An elegant, well-designed and effective innovation process method can cut through the messiness and safely guide an individual or team towards meaningful results. It provides focus to the innovation efforts by specifying what do to next to produce the outputs needed in the subsequent steps.
How do innovation methods work in general?
An innovation method provides you with a systematic order of work or thinking steps: First do this, then that, then do a third thing, followed by another task, until you eventually conclude the process. Most innovation processes propose a linear sequence of steps and associated cognitive activities / work tasks that wanna-be-innovators need to perform while working on a case.
Some innovation methods are more detailed and comprehensive than others and require more steps and related work activities. But while it allows innovators to work more thoroughly, more steps and details also make it harder for novices to learn the method — and for facilitators to keep track of the correct order of doing things.
To resolve this potential conflict between high accuracy and simplicity, some innovation methods aggregate three or more process steps on a higher level of abstraction in a process stage. For example, looking through the activities listed in our “warm-up exercise”, we may integrate “Evaluate ideas”, “Prototype ideas” and “Select the best ideas” in a stage that we call “Evaluation”.
Consequently, more thorough innovation process methods such as Design Thinking or X-IDEA consist of typically 3-5 process stages, with each stage having subordinated work steps.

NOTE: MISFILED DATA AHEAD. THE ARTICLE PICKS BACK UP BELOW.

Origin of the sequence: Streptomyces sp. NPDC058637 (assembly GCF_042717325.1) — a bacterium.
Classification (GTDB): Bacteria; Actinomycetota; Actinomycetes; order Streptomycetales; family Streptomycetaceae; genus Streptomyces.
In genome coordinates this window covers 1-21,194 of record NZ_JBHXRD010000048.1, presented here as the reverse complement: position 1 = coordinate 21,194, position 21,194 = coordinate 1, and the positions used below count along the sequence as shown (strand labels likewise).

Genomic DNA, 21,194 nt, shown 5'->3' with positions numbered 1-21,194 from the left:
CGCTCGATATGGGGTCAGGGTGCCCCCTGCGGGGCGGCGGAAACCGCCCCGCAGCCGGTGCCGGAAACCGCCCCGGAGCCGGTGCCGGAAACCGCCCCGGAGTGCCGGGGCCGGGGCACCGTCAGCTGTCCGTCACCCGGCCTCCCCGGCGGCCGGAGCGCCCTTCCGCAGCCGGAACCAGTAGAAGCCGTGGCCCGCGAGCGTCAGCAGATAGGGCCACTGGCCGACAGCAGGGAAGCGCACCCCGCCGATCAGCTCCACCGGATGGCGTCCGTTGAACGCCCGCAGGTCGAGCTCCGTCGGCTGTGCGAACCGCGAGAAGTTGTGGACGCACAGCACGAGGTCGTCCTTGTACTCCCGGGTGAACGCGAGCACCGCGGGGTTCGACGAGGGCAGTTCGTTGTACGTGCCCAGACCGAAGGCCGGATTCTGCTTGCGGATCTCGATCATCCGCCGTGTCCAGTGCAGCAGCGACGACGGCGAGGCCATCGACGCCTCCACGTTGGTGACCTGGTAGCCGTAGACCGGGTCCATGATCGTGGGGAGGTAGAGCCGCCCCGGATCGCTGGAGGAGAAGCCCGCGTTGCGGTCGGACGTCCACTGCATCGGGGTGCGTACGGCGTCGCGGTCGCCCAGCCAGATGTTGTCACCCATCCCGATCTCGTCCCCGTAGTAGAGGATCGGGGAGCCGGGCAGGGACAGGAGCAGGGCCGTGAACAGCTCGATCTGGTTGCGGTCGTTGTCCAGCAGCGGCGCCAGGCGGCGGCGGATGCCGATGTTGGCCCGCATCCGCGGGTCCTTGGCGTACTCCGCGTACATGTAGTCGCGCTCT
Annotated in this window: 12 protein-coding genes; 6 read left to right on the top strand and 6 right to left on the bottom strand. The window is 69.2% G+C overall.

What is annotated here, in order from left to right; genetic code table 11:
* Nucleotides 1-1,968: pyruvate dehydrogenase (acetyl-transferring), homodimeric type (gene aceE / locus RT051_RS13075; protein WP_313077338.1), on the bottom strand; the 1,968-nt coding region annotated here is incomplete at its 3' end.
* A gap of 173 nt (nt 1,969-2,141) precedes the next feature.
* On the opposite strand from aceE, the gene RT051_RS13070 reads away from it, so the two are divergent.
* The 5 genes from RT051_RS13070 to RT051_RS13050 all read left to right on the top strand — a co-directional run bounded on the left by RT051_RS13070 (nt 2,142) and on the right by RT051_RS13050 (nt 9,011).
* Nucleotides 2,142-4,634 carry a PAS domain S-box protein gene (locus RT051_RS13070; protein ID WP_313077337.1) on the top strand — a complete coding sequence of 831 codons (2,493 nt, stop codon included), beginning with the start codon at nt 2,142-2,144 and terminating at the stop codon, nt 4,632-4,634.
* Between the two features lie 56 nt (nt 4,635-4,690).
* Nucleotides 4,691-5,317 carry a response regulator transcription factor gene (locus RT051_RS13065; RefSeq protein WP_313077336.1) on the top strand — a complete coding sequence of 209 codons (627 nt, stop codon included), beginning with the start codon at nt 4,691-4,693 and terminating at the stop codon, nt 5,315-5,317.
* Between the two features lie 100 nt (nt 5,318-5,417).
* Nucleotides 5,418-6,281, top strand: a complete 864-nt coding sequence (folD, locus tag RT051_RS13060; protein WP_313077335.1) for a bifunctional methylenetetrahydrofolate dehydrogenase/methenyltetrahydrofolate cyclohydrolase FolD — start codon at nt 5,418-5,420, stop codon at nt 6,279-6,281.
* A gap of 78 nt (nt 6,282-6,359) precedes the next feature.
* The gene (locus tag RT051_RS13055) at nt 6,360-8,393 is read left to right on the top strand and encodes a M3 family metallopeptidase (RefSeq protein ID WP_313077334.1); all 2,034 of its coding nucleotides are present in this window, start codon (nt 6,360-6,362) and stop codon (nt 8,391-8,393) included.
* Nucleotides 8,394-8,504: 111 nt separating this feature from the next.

Finally, many innovation process methods imply circularity on two levels:
- On a micro-level, you may have to circle back to the previous step to repeat the related work activities whenever you notice that the inputs form the preceding step are insufficient in quality or quality to produce the desired outputs in the current step.
- On a macro-level, circularity means that once you’ve successfully completed an innovation project, you start a new one. Enter a new project into your innovation process method, and take step one in stage one.
Which innovation method should you adopt?
Please don’t ask me. I have a clear recommendation for you, and I admit I am biased. But after putting on a neutral thinker cap, I advise would to proceed as follows:
- Select an innovation method that promises to fit your situation with regards to:
(a) how often you do innovation projects,
(b) how sophisticated or simple you want the method to be, and
(c) what innovation types you typically pursue.
- Then, experiment with different creative processes and innovation methods.
- Continue trying out the different innovation methods until you find the one that best suits your innovation needs and fits your people.
© Dr. Detlef Reis 2017. This article was published in parallel in the Bangkok Post under the same title on 6 July 2017.